How to “green” your business

- Leadership - Nov 12, 2015

Every organisation, business or data centre consumes material and energy resources, either directly or indirectly through the things or services they buy.  It’s now common knowledge that the world is getting warmer.  There are still arguments about whether burning fossil fuels is the cause or whether we are just riding a long-term warming cycle. In 1963, the Thames froze over in London.  In 1814 the last of the London Frost Fairs was held, with shops, stalls and gambling on the frozen river.  Today, the Champagne makers of France are moving to Sussex because their native land is too hot.  There is no doubt the world is warming and we will all be in serious trouble if it continues.  So what can a responsible enterprise do?  Every small action will help contribute to change.  With this in mind, below are five tips to help businesses become increasingly green:

1.    Buy Blue or Green Energy

All businesses, regardless of their size or sector, buy energy as without it, they wouldn’t be able to run. Gas is much more efficient than electricity, because a lot of the electricity generated is used to heat up wires on pylons, cables under the streets and transformers. Gas is also a third of the price per Kilowatt-hour, so using gas instead of electricity when possible is a no brainer.


Almost every business has the option to buy “brown” electricity generated from coal, “blue” electricity generated from renewables and nuclear, or “green” electricity generated exclusively from renewables. The prices rarely differ too much, although green energy can be cheaper than brown. So buying blue or green electricity will make a difference not only to the environmental impact of your business, but possibly also to your profit margins too.

2.    Switch the Lights Off

It may sound obvious, but switching the lights off saves energy.  A walk around London, or any other major city, on a winter’s evening shows how many businesses do not do it. Office blocks are ablaze with light long after everyone has gone home. Admittedly, the life of both fluorescent tubes and incandescent bulbs is reduced by switching them on and off, but it is hardly energy conscious or socially responsible to leave them on for twelve hours without anybody being in the building. Therefore switch lights off when not in use, or better still, fit movement detectors so the lights come on when someone enters a room and switch off if there is no movement.  Even better, fit LED bulbs.  They are bright, use almost no energy and last for years and years. 

3.    Move the IT to a Data Centre or Cloud

Using an in-house data centre is the most energy inefficient way to run business IT systems. An in-house data centre is rarely designed with energy efficiency in mind, whereas a professional data centre designed for IT, datacomms and voice colocation has energy efficiency at the forefront of its operations. This is due to two factors. Firstly, there are clear environmental benefits to running an energy efficient data centre but also because the cost of energy is high for a data centre and it bears the costs. A responsible data centre will therefore already be using green electricity while continuously considering how processes could be made increasingly efficient.  A Cloud will also be running in a data centre and the combination of data centre virtualised servers and data centre energy efficiency is by far the greenest way there is to run an IT system currently.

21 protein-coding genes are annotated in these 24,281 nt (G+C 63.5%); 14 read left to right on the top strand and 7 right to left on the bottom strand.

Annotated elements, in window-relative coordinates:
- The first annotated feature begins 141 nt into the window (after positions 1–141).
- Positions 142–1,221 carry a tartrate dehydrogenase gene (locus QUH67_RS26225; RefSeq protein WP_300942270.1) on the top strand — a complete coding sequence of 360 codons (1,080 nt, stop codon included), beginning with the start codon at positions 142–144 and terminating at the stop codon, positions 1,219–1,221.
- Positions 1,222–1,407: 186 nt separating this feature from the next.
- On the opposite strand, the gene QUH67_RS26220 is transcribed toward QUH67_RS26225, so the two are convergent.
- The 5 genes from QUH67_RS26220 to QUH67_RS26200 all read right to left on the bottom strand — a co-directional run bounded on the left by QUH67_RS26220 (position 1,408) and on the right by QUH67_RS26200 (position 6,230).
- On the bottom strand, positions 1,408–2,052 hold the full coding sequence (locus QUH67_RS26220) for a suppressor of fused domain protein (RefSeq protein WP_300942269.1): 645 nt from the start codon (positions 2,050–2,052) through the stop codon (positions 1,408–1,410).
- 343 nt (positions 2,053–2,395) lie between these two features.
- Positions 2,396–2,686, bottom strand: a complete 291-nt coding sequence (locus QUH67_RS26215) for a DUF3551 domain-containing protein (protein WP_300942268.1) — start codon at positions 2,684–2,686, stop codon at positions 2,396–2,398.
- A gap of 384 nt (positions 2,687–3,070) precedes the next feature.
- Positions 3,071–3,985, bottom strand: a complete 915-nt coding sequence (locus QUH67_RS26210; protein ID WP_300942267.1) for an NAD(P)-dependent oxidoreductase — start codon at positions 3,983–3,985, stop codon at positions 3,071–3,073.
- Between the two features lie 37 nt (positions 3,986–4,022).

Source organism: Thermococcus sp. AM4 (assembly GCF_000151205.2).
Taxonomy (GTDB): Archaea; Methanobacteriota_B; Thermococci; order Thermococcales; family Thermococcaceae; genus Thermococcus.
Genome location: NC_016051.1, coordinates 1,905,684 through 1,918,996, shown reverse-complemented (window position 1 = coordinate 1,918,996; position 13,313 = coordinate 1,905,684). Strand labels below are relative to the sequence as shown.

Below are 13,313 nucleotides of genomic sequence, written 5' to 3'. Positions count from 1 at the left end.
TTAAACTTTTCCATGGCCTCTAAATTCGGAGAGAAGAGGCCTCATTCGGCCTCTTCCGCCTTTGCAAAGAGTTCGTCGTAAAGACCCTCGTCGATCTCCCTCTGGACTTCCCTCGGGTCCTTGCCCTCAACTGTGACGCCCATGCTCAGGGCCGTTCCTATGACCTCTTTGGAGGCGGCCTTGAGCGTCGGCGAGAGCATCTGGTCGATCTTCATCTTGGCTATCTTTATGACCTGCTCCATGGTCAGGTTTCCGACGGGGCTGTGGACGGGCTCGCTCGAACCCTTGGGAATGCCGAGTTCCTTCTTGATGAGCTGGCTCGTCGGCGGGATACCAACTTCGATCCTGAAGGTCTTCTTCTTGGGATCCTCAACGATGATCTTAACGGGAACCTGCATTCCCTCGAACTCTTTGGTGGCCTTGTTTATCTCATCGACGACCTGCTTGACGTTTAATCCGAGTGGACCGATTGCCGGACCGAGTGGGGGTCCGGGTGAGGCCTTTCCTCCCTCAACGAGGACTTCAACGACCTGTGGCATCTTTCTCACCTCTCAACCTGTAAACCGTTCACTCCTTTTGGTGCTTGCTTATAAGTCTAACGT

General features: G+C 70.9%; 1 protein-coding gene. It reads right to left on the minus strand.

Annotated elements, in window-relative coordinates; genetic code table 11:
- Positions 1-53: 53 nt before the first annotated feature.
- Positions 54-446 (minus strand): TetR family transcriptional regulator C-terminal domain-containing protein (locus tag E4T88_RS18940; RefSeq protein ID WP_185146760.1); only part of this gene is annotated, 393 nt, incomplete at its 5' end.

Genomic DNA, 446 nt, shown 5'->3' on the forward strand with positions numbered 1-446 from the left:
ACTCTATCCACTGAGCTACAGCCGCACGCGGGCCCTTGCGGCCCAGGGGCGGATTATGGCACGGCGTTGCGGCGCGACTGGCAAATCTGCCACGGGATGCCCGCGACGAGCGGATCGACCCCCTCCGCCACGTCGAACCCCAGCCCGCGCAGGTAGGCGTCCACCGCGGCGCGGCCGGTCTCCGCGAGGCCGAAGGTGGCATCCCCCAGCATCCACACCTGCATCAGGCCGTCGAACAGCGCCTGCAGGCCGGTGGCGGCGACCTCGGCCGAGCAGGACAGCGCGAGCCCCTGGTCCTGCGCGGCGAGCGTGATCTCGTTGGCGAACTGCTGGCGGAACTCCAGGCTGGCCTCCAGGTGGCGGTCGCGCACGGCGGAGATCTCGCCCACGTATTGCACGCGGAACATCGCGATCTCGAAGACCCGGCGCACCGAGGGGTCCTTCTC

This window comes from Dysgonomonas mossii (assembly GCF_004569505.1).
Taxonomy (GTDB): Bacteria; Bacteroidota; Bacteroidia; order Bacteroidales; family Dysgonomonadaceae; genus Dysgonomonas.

4.    Recycling and Waste Disposal

Every business’ waste disposal processes differ.  A steelworks or a data centre do not have the same disposal issues as an insurance office for example due to the nature of the industry.  However, every business can do its bit and make a difference to the environment. Paper can be separated out and recycled.  Batteries can be separated out and sent for specialist disposal.  Bottles and glass can be sent for recycling.  Food can be delivered to special composters to be used to create energy.  If an organisation like Nestle, can define, operate and achieve a “zero to landfill” policy, so can most other UK businesses given a bit of thought and effort.

5.    Partner with Green Vendors

With green issues and sustainability now at the forefront of public attention, many organisations now have a formal environmental and sustainability policy.  Worryingly, many still do not. As a buyer, it is worth rewarding those that take their environmental responsibility seriously. For example, does a data centre operate energy efficient cooling? Does a transport company operate its vehicles in an energy conscious way? Is the environmental policy open, transparent and published on the organisation’s website for all to see? 

The environment is everyone’s responsibility.  Whether the rise of temperatures is caused by burning fossil fuels or just part of a long term climate cycle is a matter up for debate.  But no-one can deny it is happening, otherwise Champagne makers would not be buying up the Sussex Downs and we would still have annual London Frost Fairs. There will be winners and losers but mankind overall will be a loser from global warming if we continue to ignore the obvious changes. We all have an opportunity to do our little bit and whether we are a Welsh steelworks, a London data centre or a Scottish insurer, we should all be responsible enough to do it.

The Author: Roger Keenan is managing director of central London data centre City Lifeline

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